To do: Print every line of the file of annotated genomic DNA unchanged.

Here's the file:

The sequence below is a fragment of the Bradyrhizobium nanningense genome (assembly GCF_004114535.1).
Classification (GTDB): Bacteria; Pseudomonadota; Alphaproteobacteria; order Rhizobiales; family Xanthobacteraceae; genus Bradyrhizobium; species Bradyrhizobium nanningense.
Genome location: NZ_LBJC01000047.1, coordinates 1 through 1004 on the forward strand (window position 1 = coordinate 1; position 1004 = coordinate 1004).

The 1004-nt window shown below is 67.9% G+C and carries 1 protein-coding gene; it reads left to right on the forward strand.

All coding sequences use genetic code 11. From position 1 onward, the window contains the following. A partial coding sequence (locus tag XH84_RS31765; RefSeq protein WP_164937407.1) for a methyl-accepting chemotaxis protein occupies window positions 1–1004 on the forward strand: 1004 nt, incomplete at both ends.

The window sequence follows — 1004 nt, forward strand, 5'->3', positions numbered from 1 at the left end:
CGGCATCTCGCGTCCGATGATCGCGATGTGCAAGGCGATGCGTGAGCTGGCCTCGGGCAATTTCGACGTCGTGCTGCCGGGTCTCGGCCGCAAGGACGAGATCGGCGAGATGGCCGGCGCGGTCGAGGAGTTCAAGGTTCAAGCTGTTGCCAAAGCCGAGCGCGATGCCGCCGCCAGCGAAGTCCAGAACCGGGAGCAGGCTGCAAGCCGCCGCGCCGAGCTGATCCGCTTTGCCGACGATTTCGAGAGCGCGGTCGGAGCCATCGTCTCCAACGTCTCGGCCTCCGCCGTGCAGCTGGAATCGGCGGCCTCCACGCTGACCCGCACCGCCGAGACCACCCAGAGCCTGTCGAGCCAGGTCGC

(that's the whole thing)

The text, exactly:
The sequence below is a fragment of the Bradyrhizobium nanningense genome (assembly GCF_004114535.1).
Classification (GTDB): Bacteria; Pseudomonadota; Alphaproteobacteria; order Rhizobiales; family Xanthobacteraceae; genus Bradyrhizobium; species Bradyrhizobium nanningense.
Genome location: NZ_LBJC01000047.1, coordinates 1 through 1004 on the forward strand (window position 1 = coordinate 1; position 1004 = coordinate 1004).

The 1004-nt window shown below is 67.9% G+C and carries 1 protein-coding gene; it reads left to right on the forward strand.

All coding sequences use genetic code 11. From position 1 onward, the window contains the following. A partial coding sequence (locus tag XH84_RS31765; RefSeq protein WP_164937407.1) for a methyl-accepting chemotaxis protein occupies window positions 1–1004 on the forward strand: 1004 nt, incomplete at both ends.

The window sequence follows — 1004 nt, forward strand, 5'->3', positions numbered from 1 at the left end:
CGGCATCTCGCGTCCGATGATCGCGATGTGCAAGGCGATGCGTGAGCTGGCCTCGGGCAATTTCGACGTCGTGCTGCCGGGTCTCGGCCGCAAGGACGAGATCGGCGAGATGGCCGGCGCGGTCGAGGAGTTCAAGGTTCAAGCTGTTGCCAAAGCCGAGCGCGATGCCGCCGCCAGCGAAGTCCAGAACCGGGAGCAGGCTGCAAGCCGCCGCGCCGAGCTGATCCGCTTTGCCGACGATTTCGAGAGCGCGGTCGGAGCCATCGTCTCCAACGTCTCGGCCTCCGCCGTGCAGCTGGAATCGGCGGCCTCCACGCTGACCCGCACCGCCGAGACCACCCAGAGCCTGTCGAGCCAGGTCGC